In order to be successful in obtaining relief by way of a mitigation package, it is important to remember why you are submitting it in the first place: this practice is not to be done for the purpose of convincing them to drop a case due to one’s perception that their case is weak: if all you can say is that their case is weak, and they should drop it, they will likely respond with, “then, let’s go to trial.” Never tell them that their case is weak, never point out the problems with their proof, for, if you must go to trial in the end, do not give them free insight into your theory of defense. Instead, talk about all of the positive aspects of your character, and present anything and everything tangible that you can, to show your good character, including one’s own letter of apology (if appropriate, and carefully worded), letters from friends, family, neighbors, co-workers/employers, clergy, or any prominent members of the community. These letters should be written by people that, even though they know about the charges at hand, still believe in your good character, that the charges are out of one’s normal character, and what positive changes they have seen since the incident occurred. They should not attack the prosecution for doing their job, they should not downplay the seriousness of the crime, they should simply state why the alleged offender is important to them, in their lives. Other items that should be included are resumes, diplomas, certificates of merit, grade transcripts, and proof of family, such as a spouse/significant other, and children, grandchildren, etc. If one has served in the Military, and was Honorably, or at least ”generally” discharged, a copy of the discharge papers, showing that military service, such as the DD-214, are always desirable.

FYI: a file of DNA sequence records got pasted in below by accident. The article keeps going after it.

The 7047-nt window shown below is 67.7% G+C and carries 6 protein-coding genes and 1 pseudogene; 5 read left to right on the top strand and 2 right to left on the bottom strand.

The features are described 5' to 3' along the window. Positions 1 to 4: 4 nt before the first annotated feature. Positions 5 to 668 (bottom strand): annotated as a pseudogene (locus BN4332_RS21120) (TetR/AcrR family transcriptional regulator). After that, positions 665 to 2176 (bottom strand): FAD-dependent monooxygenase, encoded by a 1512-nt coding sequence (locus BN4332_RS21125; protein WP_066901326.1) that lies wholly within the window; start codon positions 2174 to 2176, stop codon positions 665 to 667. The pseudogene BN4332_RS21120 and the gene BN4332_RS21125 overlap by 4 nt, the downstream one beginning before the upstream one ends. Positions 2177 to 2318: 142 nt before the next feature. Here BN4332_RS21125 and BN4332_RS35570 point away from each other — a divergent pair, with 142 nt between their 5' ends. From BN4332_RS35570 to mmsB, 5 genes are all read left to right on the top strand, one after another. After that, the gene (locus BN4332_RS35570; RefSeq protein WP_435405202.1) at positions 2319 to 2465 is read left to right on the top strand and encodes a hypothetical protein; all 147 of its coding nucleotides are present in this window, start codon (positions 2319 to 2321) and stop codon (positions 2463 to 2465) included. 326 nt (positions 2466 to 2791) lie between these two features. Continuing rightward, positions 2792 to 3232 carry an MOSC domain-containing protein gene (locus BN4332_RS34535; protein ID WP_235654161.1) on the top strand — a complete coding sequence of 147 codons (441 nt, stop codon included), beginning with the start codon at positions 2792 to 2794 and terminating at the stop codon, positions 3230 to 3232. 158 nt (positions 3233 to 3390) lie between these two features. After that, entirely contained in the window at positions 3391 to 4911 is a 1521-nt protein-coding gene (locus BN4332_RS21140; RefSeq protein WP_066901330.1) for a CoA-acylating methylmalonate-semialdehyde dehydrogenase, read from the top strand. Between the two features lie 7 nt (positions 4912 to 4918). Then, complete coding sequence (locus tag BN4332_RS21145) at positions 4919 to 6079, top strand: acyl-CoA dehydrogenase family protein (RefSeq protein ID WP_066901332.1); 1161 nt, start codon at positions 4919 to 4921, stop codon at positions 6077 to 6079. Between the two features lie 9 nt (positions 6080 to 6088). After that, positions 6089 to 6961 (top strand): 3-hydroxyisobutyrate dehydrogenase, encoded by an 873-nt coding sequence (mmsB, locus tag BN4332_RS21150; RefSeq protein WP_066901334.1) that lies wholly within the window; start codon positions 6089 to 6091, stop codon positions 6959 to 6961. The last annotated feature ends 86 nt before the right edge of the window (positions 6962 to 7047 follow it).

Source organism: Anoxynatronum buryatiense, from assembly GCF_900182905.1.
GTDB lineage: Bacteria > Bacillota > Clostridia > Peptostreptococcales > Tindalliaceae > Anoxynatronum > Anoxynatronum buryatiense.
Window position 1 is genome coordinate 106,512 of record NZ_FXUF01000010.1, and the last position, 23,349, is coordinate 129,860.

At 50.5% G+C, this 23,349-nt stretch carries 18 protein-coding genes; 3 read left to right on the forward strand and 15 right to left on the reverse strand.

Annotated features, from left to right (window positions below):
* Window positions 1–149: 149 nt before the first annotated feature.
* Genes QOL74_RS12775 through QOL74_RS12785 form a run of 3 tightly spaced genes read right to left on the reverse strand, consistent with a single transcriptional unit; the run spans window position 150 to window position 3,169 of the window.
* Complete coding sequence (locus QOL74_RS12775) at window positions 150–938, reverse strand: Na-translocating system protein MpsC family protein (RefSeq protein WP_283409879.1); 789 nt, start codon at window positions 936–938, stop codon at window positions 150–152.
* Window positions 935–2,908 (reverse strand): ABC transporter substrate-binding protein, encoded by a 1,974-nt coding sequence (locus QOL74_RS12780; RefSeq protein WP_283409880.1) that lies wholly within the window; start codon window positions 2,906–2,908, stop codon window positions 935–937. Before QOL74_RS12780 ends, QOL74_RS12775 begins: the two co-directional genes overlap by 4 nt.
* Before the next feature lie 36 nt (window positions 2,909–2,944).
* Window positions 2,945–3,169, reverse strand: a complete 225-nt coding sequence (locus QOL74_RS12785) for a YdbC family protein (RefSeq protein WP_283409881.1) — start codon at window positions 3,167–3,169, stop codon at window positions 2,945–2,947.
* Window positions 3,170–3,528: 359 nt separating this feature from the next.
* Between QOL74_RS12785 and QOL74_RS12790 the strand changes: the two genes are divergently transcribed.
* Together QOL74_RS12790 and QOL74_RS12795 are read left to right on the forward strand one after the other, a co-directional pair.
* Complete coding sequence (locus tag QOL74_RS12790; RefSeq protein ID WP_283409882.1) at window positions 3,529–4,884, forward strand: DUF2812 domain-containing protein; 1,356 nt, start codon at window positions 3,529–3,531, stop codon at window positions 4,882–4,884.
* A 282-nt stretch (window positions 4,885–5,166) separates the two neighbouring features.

Even if one is facing a very serious criminal charge, and there are mandatory penalties at play, there is always the hope that one can negotiate a favorable outcome with the State. Our criminal code is predicated upon the idea that people can be rehabilitated, and go on to lead productive lives, without warehousing them in a penal facility. There are many programs written into our Criminal Code that allow people to avoid the severe consequences of their conduct, reclaim their good names, and go on to live a good life. Hiring attorneys that know how to negotiate is often as important, if not sometimes more so, than hiring one that knows how to try a case as knowing which way to proceed, and when, is of the utmost importance
If you’d like to speak to an experienced criminal attorney. contact Sexner & Associates LLC at (800) 996-4824. Our phone lines are open 24/7 to assist you.